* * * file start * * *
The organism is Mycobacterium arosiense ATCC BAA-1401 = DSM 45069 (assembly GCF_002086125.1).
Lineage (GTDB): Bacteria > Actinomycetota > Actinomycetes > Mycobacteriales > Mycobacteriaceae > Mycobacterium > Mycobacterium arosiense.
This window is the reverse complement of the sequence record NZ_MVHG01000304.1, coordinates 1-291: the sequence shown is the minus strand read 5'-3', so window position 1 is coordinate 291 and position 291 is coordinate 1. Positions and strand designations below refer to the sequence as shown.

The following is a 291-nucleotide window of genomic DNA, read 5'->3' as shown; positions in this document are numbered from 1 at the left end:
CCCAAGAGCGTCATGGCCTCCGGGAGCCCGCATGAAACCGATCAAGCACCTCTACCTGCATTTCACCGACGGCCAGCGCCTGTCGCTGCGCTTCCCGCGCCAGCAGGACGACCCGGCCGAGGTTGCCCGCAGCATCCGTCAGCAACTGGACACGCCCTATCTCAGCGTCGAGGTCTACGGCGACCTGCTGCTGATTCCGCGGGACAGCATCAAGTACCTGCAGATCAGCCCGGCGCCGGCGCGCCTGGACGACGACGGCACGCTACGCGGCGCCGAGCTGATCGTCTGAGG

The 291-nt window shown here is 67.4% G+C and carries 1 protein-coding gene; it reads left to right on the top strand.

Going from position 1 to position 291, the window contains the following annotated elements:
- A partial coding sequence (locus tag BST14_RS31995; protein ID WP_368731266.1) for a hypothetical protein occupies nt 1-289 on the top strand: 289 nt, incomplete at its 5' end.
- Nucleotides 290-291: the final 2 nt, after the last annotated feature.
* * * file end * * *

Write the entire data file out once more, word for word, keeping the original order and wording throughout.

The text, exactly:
The organism is Mycobacterium arosiense ATCC BAA-1401 = DSM 45069 (assembly GCF_002086125.1).
Lineage (GTDB): Bacteria > Actinomycetota > Actinomycetes > Mycobacteriales > Mycobacteriaceae > Mycobacterium > Mycobacterium arosiense.
This window is the reverse complement of the sequence record NZ_MVHG01000304.1, coordinates 1-291: the sequence shown is the minus strand read 5'-3', so window position 1 is coordinate 291 and position 291 is coordinate 1. Positions and strand designations below refer to the sequence as shown.

The following is a 291-nucleotide window of genomic DNA, read 5'->3' as shown; positions in this document are numbered from 1 at the left end:
CCCAAGAGCGTCATGGCCTCCGGGAGCCCGCATGAAACCGATCAAGCACCTCTACCTGCATTTCACCGACGGCCAGCGCCTGTCGCTGCGCTTCCCGCGCCAGCAGGACGACCCGGCCGAGGTTGCCCGCAGCATCCGTCAGCAACTGGACACGCCCTATCTCAGCGTCGAGGTCTACGGCGACCTGCTGCTGATTCCGCGGGACAGCATCAAGTACCTGCAGATCAGCCCGGCGCCGGCGCGCCTGGACGACGACGGCACGCTACGCGGCGCCGAGCTGATCGTCTGAGG

The 291-nt window shown here is 67.4% G+C and carries 1 protein-coding gene; it reads left to right on the top strand.

Going from position 1 to position 291, the window contains the following annotated elements:
- A partial coding sequence (locus tag BST14_RS31995; protein ID WP_368731266.1) for a hypothetical protein occupies nt 1-289 on the top strand: 289 nt, incomplete at its 5' end.
- Nucleotides 290-291: the final 2 nt, after the last annotated feature.